Prague, Capital of the Twentieth Century: A Surrealist History, by Derek Sayer, Princeton University Press, RRP£24.95/$35, 656 pages
In 1968 New York’s Museum of Modern Art staged a blockbuster exhibition, Dada, Surrealism and Their Heritage, put together by William Rubin, an authoritative curator. The show included 331 works, not one of them by a Czech artist. Yet Prague had been a flourishing centre of avant-garde art, especially surrealism, between the two world wars – second, arguably, only to Paris.
As Derek Sayer observes, the absence of Czech art from such an important retrospective testifies to the black hole of western consciousness into which Czech culture vanished after the 1948 communist coup. What makes the omissions poignant is that 1968 was the year of the Prague spring, the peaceful challenge to communism that was cut short by a Soviet-led Warsaw Pact invasion. Surrealist art, driven underground during the previous 20 years, briefly resurfaced, as did other expressions of artistic freedom. Soon, however, the Moscow-installed masters of Czechoslovakia snuffed it all out, forcing dissident intellectuals into manual jobs and giving the country, as Sayer comments, “the best-educated stokers, garbage collectors, and window-cleaners in the world”.
Prague, Capital of the Twentieth Century is an erudite, comprehensive, well-illustrated and witty account of Czech art, design, architecture, literature and music in an era – stretching roughly from Czechoslovakia’s creation in 1918 to the end of the second world war – when few in Paris, Berlin, London or even New York would have thought of the Czechs as not being part of western civilisation. The book’s principal achievement is to restore the Czech avant-garde to its rightful place at the heart of interwar European culture, a position from which it was ejected first by the Nazi dismemberment of Czechoslovakia in 1938-39 and later by the advent of communism.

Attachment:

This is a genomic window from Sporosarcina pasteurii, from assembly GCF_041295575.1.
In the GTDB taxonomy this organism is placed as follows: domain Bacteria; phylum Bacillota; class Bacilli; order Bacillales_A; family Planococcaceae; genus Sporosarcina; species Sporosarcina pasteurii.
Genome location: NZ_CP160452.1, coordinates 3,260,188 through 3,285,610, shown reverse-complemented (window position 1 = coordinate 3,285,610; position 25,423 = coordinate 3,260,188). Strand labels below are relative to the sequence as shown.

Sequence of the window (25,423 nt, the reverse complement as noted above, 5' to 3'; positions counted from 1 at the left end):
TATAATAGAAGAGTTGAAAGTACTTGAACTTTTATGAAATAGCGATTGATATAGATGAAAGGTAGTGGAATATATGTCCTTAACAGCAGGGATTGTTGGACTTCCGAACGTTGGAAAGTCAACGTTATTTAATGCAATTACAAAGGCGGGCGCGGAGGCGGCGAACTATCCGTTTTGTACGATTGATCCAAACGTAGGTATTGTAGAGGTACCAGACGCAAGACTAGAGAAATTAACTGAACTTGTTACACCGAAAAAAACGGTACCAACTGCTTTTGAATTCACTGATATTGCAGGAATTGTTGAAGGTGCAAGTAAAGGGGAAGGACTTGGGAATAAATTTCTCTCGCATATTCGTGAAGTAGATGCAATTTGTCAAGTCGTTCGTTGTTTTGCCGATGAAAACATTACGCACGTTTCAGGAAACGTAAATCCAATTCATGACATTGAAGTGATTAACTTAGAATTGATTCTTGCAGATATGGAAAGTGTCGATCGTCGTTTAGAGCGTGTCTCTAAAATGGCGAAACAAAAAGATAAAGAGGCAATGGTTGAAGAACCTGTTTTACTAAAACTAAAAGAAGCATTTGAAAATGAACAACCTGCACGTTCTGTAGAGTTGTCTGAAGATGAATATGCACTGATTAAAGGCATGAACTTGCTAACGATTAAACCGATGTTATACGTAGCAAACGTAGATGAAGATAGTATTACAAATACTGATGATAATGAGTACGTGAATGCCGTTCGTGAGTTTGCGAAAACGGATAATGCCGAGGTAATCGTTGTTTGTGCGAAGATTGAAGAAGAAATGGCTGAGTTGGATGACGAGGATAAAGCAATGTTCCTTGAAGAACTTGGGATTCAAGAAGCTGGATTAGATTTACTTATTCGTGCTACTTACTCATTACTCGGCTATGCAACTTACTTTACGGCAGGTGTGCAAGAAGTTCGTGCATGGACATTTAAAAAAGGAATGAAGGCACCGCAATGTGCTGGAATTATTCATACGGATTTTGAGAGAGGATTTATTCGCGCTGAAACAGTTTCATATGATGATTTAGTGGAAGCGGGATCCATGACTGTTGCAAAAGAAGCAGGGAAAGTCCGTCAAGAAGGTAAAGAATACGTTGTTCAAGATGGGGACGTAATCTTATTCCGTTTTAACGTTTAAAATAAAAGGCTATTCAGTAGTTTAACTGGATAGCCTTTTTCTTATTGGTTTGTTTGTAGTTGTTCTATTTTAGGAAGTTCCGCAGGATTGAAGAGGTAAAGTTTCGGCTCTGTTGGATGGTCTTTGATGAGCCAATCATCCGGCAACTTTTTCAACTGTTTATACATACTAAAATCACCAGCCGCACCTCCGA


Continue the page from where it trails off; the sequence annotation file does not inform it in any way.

Sayer, a professor of cultural history at the UK’s Lancaster University, is the author of The Coasts of Bohemia, a much-praised 1998 book that traced the evolution of the Czech national identity down the centuries. In his latest work he gently forewarns readers that Czechoslovakia’s 40-year spell behind the Iron Curtain, which did not end until the 1989 Velvet Revolution, means that “most of the artists discussed in this book will be unfamiliar to most anglophone readers”.
This is, of course, unlikely to be true for novelists such as Jaroslav Hasek and Franz Kafka, and perhaps even Karel Capek and Jiri Weil: a wide range of the last pair’s fictional works has appeared in English long after their deaths. Yet Sayer is the perfect guide to lesser-known painters, composers and architects whose exciting powers of invention matched their unconventional lives: men such as Karel Teige, an editor and graphic designer who was the leading theoretician of Czech surrealism, and women such as Marie Cerminova, otherwise known as Toyen, an artist who used the masculine gender for herself and whose erotic drawings were unusually daring even for the interwar period.